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Sharing is daring.

ASSESSED POST (WEEK 5):

 Analyse critically the following statement (0:26-0:39) by Mark Zuckerberg while comparing it to privacy issues raised by online social networking collaborative practices:

For someone as intelligent as Mark Zuckerberg, this statement seems awfully idealistic.

First, let’s tackle “when people have control over what they share, they want to share more.”  As much as I’d love to say that “sharing is caring”, when it comes to social networking privacy, the less you reveal, the better.  Just because we have “control” over what we reveal to our cyber buddies- or rather, we mindlessly ticked the ‘I agree to these terms and conditions’ box- doesn’t mean we necessarily fancy exposing all our personal details to those who are able to see it. Truth is, as well as being a successful tool for social communication and networking, Facebook is a multi-billion dollar business that uses data mining as a way of generating income through advertising.  As the website’s current privacy policy states, “we may use information about you that we collect from other Facebook users to supplement your profile (such as when you are tagged in a photo or mentioned in a status update). In such cases we generally give you the ability to remove the content (such as allowing you to remove a photo tag of you) or limit its visibility on your profile.” While this is true to a certain extent, although we can de-tag a picture, we can’t force the uploader to remove it. We can limit the visibility on our profile, but that doesn’t change the fact that status or photo is visible somewhere else. Additionally, we don’t have control over what information Facebook chooses to take from other users. Realistically, it could be stored anywhere. As Boyd (2008:18) states, “privacy is a sense of control over information, the context where sharing takes place, and the audience who can gain access.” This policy proves that not only do we not have full control over information, but we also cannot choose the context in which it is shared and ultimately, which third parties can gain access. Does this make me want to share more with Facebook now? Not so much!

Now to “when people share more, the world becomes more open and connected, and in a more open world, many of the biggest problems we face together will become easier to solve.” I’m not denying that the simplicity and accessibility of social networking has its perks. The amount of open Facebook events out there petitioning against important social issues such as animal cruelty and homophobia is fantastic to see, and so effective in raising awareness. But Zuckerberg is forgetting one key fact in this equation. The notion of ‘openness’ does not necessarily equate to honesty or, essentially, ‘friendship’. As Solove asserts, due to the association of online ‘friendship’ with social status and popularity, “a friend on a social network is not necessarily a close friend” (2008:26). In the spirit of online democracy and freedom, we are all treated equally.  But, as Solove critiques, “few social network sites allow users to distinguish between close friends and mere acquaintances.” (2008:27). Would we feel comfortable showing photos of our latest holiday to our best friend? For sure! But how about giving them to some random friend-of-a-friend you vaguely remember meeting out at a club one night? Mmm… I’m going to guess ‘no’ on that one. But unfortunately, that’s the way social networking collaborative practices operate.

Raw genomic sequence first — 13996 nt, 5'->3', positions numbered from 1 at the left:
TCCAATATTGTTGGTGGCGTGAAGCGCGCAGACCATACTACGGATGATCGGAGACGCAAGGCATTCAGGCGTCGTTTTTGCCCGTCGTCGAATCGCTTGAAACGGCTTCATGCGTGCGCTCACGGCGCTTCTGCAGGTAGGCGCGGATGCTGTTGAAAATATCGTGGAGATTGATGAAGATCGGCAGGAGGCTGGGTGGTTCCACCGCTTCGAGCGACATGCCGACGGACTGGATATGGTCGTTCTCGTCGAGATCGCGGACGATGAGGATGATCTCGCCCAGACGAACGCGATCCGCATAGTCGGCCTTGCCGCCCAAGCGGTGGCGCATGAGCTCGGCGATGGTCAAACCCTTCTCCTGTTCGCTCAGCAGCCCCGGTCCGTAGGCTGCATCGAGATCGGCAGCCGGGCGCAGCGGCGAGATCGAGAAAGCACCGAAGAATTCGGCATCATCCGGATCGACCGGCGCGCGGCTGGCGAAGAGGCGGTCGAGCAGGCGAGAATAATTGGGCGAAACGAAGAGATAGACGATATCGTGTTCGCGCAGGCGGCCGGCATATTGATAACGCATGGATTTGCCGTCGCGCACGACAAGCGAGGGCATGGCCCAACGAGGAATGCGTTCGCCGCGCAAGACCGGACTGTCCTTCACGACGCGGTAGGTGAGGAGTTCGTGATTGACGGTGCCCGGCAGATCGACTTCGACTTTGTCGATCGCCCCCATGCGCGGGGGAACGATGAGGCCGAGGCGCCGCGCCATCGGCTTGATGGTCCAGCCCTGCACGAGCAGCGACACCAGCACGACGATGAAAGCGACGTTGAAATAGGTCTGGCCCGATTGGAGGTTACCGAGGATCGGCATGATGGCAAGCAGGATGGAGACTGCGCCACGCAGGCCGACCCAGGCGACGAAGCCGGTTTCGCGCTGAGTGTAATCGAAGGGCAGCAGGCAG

Does allowing ambiguous acquaintances to hear how we hate cramming for exams or how excited we are for the Wombats concert truly assist mankind in “solving our biggest problems?” Seriously, Zuckerberg. It’s time for reality.  Surely increasing the availability of personal information raises more issues than it fixes.

Sources:

Boyd, Danah (2008). ‘Facebook’s Privacy Trainwreck: Exposure, invasion and Social Convergence’. Convergence: The International Journal into New Media Technologies 14.4.

Solove, Daniel J. (2008). ‘How the Free Flow of Information Liberates and Constrainus Us’. In The Future of Reputation: Gossip, Rumour and Privacy on the Internet. New Haven: Yale University Press.

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